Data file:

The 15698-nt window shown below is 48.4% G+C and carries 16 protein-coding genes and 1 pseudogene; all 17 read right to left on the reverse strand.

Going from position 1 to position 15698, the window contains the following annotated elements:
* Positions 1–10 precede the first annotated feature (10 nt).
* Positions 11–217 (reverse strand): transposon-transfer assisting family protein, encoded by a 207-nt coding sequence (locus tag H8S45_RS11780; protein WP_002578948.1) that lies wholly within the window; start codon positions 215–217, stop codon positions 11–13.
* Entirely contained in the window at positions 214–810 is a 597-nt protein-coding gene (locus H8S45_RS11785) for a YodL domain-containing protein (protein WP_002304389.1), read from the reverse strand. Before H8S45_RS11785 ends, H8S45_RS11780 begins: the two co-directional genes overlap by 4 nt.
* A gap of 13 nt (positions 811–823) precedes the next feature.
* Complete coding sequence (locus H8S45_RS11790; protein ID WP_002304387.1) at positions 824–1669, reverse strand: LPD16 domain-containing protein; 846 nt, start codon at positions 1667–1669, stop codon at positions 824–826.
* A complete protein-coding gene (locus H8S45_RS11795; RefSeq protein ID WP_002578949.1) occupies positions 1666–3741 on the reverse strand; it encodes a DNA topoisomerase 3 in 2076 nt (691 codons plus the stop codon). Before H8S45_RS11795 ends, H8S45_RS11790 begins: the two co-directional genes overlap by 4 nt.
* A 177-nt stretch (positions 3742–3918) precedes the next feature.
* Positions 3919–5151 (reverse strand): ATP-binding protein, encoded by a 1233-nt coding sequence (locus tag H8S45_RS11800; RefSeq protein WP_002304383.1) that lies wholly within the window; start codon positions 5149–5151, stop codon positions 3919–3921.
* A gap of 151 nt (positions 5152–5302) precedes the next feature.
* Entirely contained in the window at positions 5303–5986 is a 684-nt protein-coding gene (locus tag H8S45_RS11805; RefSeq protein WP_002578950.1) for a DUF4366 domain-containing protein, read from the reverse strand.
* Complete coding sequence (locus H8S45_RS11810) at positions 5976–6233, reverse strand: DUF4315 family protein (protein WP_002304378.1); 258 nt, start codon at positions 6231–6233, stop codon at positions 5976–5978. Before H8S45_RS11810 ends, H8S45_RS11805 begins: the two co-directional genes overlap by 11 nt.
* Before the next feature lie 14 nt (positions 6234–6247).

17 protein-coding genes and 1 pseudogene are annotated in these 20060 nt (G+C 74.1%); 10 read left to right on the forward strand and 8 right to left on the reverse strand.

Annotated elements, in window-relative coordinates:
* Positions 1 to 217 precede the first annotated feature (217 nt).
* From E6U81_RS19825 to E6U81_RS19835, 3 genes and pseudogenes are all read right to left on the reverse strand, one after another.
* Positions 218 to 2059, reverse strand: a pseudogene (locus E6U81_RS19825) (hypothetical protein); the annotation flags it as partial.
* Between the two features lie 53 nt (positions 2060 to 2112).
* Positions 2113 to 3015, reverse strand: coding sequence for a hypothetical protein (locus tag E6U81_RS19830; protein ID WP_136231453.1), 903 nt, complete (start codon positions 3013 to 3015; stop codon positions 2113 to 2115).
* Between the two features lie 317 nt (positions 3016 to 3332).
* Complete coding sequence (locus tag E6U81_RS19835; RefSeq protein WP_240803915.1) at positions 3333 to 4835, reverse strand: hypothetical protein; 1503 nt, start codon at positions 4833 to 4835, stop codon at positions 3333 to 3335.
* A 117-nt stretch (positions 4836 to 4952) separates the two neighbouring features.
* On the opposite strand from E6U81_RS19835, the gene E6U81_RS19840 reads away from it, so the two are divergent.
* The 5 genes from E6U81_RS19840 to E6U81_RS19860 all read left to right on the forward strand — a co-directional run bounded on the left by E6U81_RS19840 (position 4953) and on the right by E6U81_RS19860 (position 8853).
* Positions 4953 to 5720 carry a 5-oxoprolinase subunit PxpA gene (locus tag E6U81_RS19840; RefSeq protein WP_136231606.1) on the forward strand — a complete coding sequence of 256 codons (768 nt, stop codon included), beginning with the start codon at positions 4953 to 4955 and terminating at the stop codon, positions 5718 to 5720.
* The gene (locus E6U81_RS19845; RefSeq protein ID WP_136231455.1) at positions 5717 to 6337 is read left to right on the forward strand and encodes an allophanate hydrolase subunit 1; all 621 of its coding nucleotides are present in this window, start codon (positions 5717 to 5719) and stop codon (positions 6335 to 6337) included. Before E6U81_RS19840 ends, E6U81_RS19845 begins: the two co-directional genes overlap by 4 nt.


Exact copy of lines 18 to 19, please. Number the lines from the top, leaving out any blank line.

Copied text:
* From E6U81_RS19825 to E6U81_RS19835, 3 genes and pseudogenes are all read right to left on the reverse strand, one after another.
* Positions 218 to 2059, reverse strand: a pseudogene (locus E6U81_RS19825) (hypothetical protein); the annotation flags it as partial.